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Let $M^d$ be a $d$-dimensional orientable spin manifold, and $N^4$ is a closed $4$-dimensional orientable submanifold of $M^d$.

  1. Is $N^4$ always spin?
  2. If $d=5$, is $N^4$ always spin?
  3. If $N^4$ is a boundary in $M^d$, is $N^4$ always spin?
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    $\begingroup$ Any $4$-dimensional manifold is a submanifold of $S^9$ so without some restrictions on $M^d$ you cannot say much. $\endgroup$ – Liviu Nicolaescu Apr 30 '17 at 22:40
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Let $i$ denote an immersion $N \to M$. There is an exact sequence of vector bundles on $N$ given by

$$0 \to TN \to i^*TM \to \nu \to 0$$

where $\nu$ is the normal bundle. As total Stiefel-Whitney classes are multiplicative in short exact sequences (alternatively, $i^*TM \cong TN\oplus\nu$ smoothly), it follows that

\begin{align*} i^*w_1(M) &= w_1(N) + w_1(\nu)\\ i^*w_2(M) &= w_2(N) + w_1(N)w_1(\nu) + w_2(\nu). \end{align*}

If $M$ and $N$ are orientable, then we see that $w_1(\nu) = 0$ (i.e. $\nu$ is an orientable bundle) and hence $i^*w_2(M) = w_2(N) + w_2(\nu)$. If $M$ is spin, then we see that $N$ is spin if and only if $w_2(\nu) = 0$. More generally, if two of $M$, $N$, $\nu$ are spin, then so is the third.

  1. No. There are examples of $N$ non-spin which embed in a spin manifold $M$ with $w_2(\nu) \neq 0$. In fact, we don't need any of the above to see that the answer is no. Note that any manifold $N$ embeds in $M = \mathbb{R}^d$ (or $S^d$ if you want something closed) for $d$ large enough by the Whitney embedding theorem, regardless of whether or not $N$ is spin.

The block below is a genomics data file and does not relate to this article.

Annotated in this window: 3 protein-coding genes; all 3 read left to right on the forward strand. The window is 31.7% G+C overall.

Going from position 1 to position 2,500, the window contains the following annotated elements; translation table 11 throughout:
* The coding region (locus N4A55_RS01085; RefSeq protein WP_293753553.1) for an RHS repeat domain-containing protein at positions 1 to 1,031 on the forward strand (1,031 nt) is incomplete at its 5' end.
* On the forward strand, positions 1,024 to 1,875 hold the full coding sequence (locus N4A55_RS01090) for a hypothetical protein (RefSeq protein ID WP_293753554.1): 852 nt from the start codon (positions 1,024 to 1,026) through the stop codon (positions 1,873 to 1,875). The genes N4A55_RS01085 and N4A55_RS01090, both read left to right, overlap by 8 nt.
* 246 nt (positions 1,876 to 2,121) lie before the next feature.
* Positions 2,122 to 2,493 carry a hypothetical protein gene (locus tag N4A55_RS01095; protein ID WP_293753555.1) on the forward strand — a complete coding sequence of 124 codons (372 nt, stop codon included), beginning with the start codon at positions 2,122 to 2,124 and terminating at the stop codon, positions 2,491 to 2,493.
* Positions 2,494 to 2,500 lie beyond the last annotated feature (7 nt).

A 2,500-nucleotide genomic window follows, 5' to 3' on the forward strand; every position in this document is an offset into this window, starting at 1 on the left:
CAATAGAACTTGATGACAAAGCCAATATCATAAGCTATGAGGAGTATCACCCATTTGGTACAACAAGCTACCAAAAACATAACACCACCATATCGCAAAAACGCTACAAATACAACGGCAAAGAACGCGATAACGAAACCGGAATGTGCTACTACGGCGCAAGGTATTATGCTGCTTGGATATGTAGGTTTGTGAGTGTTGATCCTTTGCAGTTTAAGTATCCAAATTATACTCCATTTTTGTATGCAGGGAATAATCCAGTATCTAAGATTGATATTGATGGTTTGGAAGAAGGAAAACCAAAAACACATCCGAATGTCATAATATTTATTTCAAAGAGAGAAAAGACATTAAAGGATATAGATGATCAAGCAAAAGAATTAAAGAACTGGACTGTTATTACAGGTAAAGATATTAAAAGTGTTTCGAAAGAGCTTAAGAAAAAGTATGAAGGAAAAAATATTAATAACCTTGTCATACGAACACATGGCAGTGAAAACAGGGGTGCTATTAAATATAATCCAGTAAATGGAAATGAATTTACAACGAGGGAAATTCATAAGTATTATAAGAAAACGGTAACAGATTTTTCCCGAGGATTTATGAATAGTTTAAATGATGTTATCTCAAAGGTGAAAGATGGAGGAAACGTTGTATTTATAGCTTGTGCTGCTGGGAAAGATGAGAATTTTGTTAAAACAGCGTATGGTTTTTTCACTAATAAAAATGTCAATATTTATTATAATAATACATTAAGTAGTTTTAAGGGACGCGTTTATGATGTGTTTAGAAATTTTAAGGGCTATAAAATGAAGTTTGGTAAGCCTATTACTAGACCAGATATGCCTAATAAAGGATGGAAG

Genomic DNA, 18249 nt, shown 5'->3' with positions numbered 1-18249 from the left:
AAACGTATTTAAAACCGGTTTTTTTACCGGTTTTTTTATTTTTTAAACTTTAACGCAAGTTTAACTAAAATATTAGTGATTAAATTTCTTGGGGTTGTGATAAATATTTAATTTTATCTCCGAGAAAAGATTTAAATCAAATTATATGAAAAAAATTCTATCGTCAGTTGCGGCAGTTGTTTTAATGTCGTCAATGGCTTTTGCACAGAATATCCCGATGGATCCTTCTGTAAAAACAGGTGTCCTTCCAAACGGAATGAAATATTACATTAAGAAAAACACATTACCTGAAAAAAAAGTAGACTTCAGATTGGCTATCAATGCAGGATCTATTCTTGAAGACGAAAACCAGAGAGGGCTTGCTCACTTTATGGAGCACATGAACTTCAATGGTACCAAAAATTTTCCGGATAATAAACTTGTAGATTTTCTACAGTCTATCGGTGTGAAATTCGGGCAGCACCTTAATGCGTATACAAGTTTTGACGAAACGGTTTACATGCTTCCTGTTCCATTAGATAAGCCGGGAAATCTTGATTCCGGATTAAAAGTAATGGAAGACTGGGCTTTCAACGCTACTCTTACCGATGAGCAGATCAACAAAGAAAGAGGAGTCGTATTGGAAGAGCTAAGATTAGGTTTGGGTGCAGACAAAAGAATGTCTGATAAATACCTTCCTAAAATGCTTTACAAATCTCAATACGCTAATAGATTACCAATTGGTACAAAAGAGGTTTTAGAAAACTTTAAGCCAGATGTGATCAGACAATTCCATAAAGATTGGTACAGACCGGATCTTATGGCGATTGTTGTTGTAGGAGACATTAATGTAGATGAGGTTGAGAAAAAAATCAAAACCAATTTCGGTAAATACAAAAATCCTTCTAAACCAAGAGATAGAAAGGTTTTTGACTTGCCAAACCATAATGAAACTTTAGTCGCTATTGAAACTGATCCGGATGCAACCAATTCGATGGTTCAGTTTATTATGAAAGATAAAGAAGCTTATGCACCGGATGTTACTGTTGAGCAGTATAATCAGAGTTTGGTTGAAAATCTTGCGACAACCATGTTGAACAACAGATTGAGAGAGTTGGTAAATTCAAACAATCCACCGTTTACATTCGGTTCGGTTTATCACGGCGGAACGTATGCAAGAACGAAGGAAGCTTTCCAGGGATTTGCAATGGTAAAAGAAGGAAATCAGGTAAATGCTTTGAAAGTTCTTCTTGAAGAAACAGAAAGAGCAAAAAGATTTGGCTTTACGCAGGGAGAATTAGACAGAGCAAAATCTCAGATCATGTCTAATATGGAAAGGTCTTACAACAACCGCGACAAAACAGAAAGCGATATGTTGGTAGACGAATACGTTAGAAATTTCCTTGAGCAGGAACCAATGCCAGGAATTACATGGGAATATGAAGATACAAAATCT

2. Yes. In general, if $\dim M = \dim N + 1$, then $N$ has codimension one so $w_2(\nu) = 0$ and hence $w_2(N) = 0$. If $N$ is also orientable, we see that $N$ is spin.

  3. No. The non-spin four-manifold $N = \mathbb{CP}^2\#\overline{\mathbb{CP}^2}$ is orientedly null-cobordant, so there is a compact five-dimensional manifold with boundary $X$ with $\partial X = \mathbb{CP}^2\#\overline{\mathbb{CP}^2}$. Again by the Whitney embedding theorem, $X$ embeds into $M = S^d$ for $d$ large enough. Even though $N$ is a boundary in $M$, $N$ is not spin.

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    $\begingroup$ It might be worth pointing out that there are already counterexamples in codimension 2: $\mathbb{CP}^2\subset\mathbb{CP^3}$ and $\mathbb{CP}^3$ is spin while $\mathbb{CP}^2$ is not. $\endgroup$ – Robert Bryant May 1 '17 at 0:56
  • $\begingroup$ @RobertBryant: Nice example. Here $\nu = \mathcal{O}_{\mathbb{CP}^3}(1)|_{\mathbb{CP}^2} = \mathcal{O}_{\mathbb{CP}^2}(1)$ and $w_2(\mathcal{O}_{\mathbb{CP}^2}(1)) \neq 0$. $\endgroup$ – Michael Albanese May 1 '17 at 0:59
  • $\begingroup$ I think in 2 you are tacitly using that $N$ or equivalently $\nu$ is orientable (at least I understand "spin" as $w_1(TN)=w_2(TN)=0$). But this is not automatic. There is a nontrivial real line bundle over the Klein bottle $N'$ whose total space is orientable. Consider the double of the unit disk bundle. This is an orientable 3-manifold $M'$, which is automatically spin. Now, take a cross product of all this with $S^2$ to get a counterexample. $\endgroup$ – Sebastian Goette May 1 '17 at 10:32
  • $\begingroup$ @SebastianGoette: Yes I was. In the question it is assumed that $N$ is orientable, but I should have made it clear that orientability is needed when I made the more general statement. I will make the necessary edit now. $\endgroup$ – Michael Albanese May 1 '17 at 13:51

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